While the top spot for this one is kind of a no-brainer, fans in Japan have taken to the MyNavi Student website to vote on which live-action anime adaptations were the biggest failures. Out of 599 people, the majority of the votes went to Dragonball Evolution, and you can see what else made the pile of shame in the list below.

Folks who helped the much-maligned Dragonball Evolution reach the top spot blamed its failure on the following: “There were almost no elements from the original story,” “The characters and story were a mess,” and “The leaping Kamehameha.”

Or maybe it was this…

The full list:

  1. Dragonball Evolution
  2. Gatchaman 
  3. Devilman
  4. NANA 
  5. Fist of the North Star 
  6. Sazae-san
  7. Kochira Katsushika-ku Kamearikouen-mae Hashutsujo
  8. Casshern 
  9. Rookies 
  10. Yatterman 
  11. Space Battleship Yamato 
  12. Black Butler 

Check out this link:

Which live-action anime adaptations are the worst?

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J-Pop princess Ayumi Hamasaki engaged to UCLA Medical student

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The official fan club of Ayumi Hamasaki announced on Friday that the 35-year-old singer is engaged to a 25-year-old male medical student at the University of California, Los Angeles. She added to her fans, “As my partner is an ordinary student, I would be very happy if you could watch over us quietly.

The couple had gotten engaged on Thursday. According to a source linked to Hamasaki, she is not pregnant. The two had met during the New Year’s holidays through a friend, and began dating around spring.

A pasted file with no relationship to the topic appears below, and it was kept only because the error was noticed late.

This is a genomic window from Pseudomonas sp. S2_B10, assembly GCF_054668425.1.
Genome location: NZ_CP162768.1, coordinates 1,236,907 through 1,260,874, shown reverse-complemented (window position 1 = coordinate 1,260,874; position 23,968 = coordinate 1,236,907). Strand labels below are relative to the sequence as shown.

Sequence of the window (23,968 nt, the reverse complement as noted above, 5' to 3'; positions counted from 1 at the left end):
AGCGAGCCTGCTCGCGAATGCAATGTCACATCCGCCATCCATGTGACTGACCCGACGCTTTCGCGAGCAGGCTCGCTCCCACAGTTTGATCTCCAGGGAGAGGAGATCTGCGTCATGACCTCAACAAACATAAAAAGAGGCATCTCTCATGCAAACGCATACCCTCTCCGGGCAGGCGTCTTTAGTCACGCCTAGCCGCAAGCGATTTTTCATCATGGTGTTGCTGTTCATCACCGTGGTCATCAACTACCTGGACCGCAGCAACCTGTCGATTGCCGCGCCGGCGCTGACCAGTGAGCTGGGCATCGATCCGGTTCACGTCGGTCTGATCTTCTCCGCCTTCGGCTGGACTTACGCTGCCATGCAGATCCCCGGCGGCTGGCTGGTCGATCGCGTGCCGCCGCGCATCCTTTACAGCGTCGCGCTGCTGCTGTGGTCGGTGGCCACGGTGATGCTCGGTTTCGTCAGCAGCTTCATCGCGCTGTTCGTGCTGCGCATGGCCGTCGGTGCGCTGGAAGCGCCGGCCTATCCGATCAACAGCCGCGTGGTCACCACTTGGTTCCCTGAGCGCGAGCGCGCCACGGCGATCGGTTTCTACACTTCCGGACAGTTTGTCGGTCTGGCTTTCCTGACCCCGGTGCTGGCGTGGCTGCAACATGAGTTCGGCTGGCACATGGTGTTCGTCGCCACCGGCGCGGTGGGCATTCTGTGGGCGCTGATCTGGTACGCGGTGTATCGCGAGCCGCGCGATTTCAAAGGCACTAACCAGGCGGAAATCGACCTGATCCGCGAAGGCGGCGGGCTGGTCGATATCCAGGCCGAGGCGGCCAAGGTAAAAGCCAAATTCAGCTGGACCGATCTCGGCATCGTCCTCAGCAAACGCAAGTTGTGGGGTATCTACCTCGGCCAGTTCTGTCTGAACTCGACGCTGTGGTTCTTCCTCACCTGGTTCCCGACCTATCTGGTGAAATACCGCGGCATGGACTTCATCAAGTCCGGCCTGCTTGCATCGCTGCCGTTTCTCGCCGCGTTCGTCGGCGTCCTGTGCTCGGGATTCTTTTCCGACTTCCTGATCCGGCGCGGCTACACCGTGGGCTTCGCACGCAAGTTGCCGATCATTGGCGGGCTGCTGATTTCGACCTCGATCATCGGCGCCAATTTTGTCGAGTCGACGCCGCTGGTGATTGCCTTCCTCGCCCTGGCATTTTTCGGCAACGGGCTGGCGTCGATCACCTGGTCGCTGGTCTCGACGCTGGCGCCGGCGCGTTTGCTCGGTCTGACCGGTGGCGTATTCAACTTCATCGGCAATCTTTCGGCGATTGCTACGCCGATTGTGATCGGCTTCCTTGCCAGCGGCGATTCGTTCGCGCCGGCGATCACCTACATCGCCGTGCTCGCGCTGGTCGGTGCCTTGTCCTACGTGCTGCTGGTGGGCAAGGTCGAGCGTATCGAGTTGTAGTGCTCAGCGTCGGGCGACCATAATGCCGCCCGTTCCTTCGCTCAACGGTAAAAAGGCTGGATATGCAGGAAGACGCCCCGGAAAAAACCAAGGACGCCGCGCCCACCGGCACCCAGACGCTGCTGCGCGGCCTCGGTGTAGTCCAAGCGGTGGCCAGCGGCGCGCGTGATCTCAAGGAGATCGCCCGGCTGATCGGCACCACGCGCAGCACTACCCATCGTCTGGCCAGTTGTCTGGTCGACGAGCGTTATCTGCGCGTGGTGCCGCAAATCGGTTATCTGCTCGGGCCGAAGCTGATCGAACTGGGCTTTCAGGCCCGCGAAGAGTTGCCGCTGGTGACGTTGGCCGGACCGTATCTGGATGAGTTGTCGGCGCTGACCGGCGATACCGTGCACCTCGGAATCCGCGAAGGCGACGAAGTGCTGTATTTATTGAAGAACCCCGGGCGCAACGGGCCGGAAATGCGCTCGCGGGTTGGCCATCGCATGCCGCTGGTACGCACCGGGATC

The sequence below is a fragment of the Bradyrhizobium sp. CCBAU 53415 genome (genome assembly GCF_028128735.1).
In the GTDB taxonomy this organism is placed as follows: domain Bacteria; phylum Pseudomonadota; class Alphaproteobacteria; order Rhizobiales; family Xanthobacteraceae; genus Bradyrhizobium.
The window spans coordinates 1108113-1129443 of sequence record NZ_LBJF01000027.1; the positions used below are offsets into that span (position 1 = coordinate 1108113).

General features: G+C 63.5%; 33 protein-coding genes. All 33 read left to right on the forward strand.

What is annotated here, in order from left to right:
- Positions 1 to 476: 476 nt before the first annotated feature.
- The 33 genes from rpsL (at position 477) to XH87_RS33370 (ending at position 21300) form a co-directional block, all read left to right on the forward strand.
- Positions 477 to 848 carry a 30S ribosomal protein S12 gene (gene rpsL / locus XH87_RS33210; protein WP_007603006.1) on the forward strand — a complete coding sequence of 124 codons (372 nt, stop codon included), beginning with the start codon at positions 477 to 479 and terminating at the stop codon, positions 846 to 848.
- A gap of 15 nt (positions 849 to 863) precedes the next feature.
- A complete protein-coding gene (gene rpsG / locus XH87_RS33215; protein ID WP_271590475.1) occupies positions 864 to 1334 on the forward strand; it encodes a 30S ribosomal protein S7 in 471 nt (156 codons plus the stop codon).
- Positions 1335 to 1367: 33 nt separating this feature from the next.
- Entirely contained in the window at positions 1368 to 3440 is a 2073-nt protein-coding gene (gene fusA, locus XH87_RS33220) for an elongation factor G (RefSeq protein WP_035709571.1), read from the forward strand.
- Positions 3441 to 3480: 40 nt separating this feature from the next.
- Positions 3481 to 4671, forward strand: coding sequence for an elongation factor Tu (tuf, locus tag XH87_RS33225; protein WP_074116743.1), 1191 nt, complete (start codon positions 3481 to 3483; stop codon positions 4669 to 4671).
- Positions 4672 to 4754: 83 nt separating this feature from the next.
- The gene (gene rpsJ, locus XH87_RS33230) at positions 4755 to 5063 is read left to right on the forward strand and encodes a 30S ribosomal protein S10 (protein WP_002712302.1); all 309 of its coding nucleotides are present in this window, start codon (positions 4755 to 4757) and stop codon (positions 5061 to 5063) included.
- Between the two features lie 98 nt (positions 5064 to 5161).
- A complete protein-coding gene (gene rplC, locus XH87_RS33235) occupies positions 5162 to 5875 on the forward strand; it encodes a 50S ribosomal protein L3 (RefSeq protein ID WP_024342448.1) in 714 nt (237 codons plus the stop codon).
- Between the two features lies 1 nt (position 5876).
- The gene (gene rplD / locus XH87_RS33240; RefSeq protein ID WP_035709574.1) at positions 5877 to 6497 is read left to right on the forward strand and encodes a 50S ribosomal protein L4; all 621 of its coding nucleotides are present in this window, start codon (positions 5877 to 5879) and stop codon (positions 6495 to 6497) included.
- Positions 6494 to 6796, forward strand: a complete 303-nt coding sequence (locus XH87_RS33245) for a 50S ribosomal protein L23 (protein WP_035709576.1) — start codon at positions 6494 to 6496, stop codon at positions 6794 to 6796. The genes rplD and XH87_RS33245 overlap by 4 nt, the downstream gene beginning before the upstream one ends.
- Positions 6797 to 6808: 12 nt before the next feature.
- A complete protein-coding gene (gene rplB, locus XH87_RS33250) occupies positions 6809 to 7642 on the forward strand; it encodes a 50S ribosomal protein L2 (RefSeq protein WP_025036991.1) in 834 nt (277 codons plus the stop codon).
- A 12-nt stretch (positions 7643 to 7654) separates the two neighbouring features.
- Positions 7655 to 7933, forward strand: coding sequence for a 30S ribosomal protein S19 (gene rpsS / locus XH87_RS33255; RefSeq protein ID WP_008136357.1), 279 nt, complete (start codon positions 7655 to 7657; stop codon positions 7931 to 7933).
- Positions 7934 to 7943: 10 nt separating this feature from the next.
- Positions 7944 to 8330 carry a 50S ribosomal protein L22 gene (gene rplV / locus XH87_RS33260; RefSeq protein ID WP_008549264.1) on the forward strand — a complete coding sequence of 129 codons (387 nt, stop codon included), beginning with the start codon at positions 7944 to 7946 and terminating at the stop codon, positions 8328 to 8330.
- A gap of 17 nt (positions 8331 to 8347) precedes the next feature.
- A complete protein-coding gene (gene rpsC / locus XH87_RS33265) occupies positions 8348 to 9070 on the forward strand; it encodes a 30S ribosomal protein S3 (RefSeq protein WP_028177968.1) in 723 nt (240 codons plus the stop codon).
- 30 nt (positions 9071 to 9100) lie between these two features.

Hamasaki had told fans that she had married Manuel Schwarz, an Austrian actor living in America, in Las Vegas on January 1, 2011 (about four months after meeting him). However, she announced a year later in January 2012 that she had gotten divorced. Hamasaki had not registered her marriage with Schwarz in Japan, so her upcoming marriage with the medical student would be considered her first in Japan.

Hamasaki is also writing and singing the “Pray” theme song for Buddha 2: Tezuka Osamu no Buddha ~Owarinaki Tabi~, the second film in the planned trilogy based on the late Osamu Tezuka‘s Buddha manga. It will be Hamasaki’s first theme song for an anime film since her “No More Words” song for Inuyasha the Movie: Affections Touching Across Time in 2001, and only her seventh theme song for any film, live-action or anime.

Hamasaki contributed theme songs to the Inuyasha television anime series, the live-action film SHINOBI – Heart Under Blade, and the live-action Dragonball: Evolution film.

She played Yuri Sakazaki in the original anime video Art of Fighting (Battle Spirits Ryuko no Ken), and her “Connected” song inspired an animated music video

Check out this link:

J-Pop princess Ayumi Hamasaki engaged to UCLA Medical student